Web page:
Coronavirus will hit US economy harder than 2008 financial crisis: J.P. Morgan

The firm sees the US economy shrinking 14% in Q2

J.P. Morgan is calling for a sharper U.S. economic contraction in the second quarter, due to the COVID-19 pandemic, than the country experienced during the worst of the 2008 financial crisis.

The firm sees the U.S. economy shrinking by 5.3 percent from January through March and 14 percent during the following three months. By comparison, the U.S. economy contracted by 7.2 percent during the fourth quarter of 2008, its worst of the global financial crisis, according to the St. Louis Fed.


Still, a sharp snap back to 6 percent growth in the third quarter of this year and 2.3 percent in the fourth leaves the long-term outlook less dire than both the worst year of the financial crisis and the earliest years for which data is available on the Great Depression.

For all of 2020, J.P. Morgan sees an economic contraction of 1.9 percent, compared with a slump of 2.5 percent in 2009 and a drop of 8.5 percent in 1930, the year after the 1929 stock market crash, when the country was reeling from a drought and spiking unemployment.

The stall in economic activity in March will likely tip the U.S. economy into contraction this quarter, but “the shock’s impact is expected to be concentrated next quarter,” wrote Bruce Kasman, chief economist and head of global research at J.P. Morgan.

COVID-19 has infected 9,415 people in the U.S. and killed 150, according to the latest numbers provided by Johns Hopkins University & Medicine. The pandemic has caused the issuance of “shelter in place” orders, social distancing between people, the cancellation of non-essential travel and the closure of many restaurants and bars, paralyzing the economy.

“One of the consequences of the global financial crisis is that policymakers have experience in dealing with acute financial stress,” Kasman said. “As such, they are moving rapidly to attempt to ameliorate the threat to financial market functioning and are working to cushion the blow to corporates and households most impacted by the shock.”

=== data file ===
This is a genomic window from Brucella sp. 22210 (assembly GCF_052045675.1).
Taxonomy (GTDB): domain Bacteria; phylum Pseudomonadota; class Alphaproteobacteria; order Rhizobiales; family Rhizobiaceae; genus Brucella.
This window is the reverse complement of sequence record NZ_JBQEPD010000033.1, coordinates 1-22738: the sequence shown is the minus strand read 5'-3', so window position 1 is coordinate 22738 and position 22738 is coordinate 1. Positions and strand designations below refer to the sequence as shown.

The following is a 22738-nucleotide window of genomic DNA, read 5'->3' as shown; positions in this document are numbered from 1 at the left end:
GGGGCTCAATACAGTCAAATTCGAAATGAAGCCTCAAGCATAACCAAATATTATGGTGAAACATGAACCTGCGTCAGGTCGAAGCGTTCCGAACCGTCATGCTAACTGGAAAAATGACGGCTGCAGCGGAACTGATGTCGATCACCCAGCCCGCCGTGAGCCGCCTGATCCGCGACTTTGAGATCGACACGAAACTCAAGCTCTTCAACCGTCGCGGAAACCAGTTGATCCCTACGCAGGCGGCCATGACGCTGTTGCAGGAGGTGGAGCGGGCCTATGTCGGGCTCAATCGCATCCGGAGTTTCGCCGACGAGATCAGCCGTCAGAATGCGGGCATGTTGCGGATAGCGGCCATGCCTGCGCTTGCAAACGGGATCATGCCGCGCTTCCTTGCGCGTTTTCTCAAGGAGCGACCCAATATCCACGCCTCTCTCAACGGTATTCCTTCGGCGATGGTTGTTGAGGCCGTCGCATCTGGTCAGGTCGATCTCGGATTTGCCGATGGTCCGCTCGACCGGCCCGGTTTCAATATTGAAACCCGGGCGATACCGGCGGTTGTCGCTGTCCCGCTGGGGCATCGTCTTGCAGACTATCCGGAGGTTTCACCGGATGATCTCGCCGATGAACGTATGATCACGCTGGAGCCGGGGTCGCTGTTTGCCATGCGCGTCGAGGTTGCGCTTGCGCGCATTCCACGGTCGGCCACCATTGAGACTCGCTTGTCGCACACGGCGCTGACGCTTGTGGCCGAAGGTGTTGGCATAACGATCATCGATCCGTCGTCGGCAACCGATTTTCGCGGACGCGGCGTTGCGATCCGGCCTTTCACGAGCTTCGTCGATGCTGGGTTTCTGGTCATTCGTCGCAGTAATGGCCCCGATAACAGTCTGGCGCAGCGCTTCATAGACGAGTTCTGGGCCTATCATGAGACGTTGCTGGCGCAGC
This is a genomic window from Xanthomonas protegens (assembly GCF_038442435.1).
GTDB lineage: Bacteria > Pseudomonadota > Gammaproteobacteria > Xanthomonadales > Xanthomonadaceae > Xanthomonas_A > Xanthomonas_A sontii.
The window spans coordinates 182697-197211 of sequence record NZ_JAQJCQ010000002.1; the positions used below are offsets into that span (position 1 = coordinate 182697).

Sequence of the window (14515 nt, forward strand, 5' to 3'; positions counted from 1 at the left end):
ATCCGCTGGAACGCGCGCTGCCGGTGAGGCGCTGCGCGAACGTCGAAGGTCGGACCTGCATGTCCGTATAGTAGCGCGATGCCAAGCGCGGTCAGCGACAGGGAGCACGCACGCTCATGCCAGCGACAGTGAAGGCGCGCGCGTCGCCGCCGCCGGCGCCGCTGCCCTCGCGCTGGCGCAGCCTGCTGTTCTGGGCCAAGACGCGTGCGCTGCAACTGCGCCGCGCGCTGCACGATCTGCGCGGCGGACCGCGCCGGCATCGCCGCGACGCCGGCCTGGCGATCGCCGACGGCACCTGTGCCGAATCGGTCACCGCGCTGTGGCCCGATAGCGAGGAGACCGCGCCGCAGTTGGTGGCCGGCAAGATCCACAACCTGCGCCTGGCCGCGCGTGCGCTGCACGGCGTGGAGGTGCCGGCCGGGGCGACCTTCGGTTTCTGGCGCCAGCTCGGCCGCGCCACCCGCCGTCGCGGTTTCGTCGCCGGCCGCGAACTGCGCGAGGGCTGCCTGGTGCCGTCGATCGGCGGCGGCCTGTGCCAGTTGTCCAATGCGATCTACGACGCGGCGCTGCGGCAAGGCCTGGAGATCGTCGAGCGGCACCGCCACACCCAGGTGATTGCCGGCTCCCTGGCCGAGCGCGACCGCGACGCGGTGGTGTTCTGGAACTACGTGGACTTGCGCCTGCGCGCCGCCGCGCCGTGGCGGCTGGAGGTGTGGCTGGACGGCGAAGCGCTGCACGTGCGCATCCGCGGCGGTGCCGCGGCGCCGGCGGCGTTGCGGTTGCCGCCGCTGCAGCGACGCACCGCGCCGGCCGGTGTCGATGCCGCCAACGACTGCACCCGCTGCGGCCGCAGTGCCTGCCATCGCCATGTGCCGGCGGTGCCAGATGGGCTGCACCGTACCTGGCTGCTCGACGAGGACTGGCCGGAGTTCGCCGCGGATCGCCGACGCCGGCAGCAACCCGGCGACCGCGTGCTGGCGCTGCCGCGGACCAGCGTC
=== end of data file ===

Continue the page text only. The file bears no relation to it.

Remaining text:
The economic slowdown has caused the Federal Reserve to slash interest rates by a total of 150 basis points, in addition to launching a $700 billion asset purchase program and taking additional action to ensure the financial markets are functioning correctly.

Lawmakers in Washington passed a second coronavirus measure on Wednesday evening that provides paid sick leave, unemployment help and free testing to Americans. An earlier package provided $8.3 billion to give the health-care system money to deal with the influx of patients. The Trump administration is also said to be working with Congress on a $1 trillion stimulus package.

If activity normalizes from depressed levels midyear alongside building policy stimulus, “the depth of the current downturn can be seen as a springboard for a strong snapback in growth,” Kasman wrote. There is, however, a “significant risk that the virus outbreak persists and activity remains restricted for a longer time," he warned.

In that case, firms that had been struggling to survive before the pandemic “may not have sufficient equity to justify an even subsidized extension of credit and may close,” according to Kasman.

The longer economic activity remains depressed, “the deeper into the population of firms likely closures will occur, and the greater the feedback into consumer incomes and expectations,” he said.

While J.P. Morgan’s forecast is the most severe, the firm is not alone in calling for a sharp slowdown in the U.S.

Jan Hatzius, chief economist at Goldman Sachs, sees zero growth in the first quarter and a sharp contraction of 5 percent during the following three months before a return to growth of 3 percent and 4 percent in the third and fourth quarters of the year, respectively.

Bank of America's chief U.S. economist, Michelle Meyer, said Thursday that the U.S. has dropped into a recession along with the rest of the world and predicted the country's economy would shrink 12 percent in the three months through June after growing just 0.5 percent this quarter.

"Although the decline is severe, we believe it will be fairly short-lived," she added in a report.

"We expect the economy to return to growth in the third quarter," Meyer said, suggesting the U.S. would shrink just 0.8 percent in all of 2020.

In the meantime, "jobs will be lost, wealth will be destroyed and confidence depressed," she said. "The salvation will come if there is a targeted and aggressive policy response to offset the loss of economic activity and ensure a sound financial system."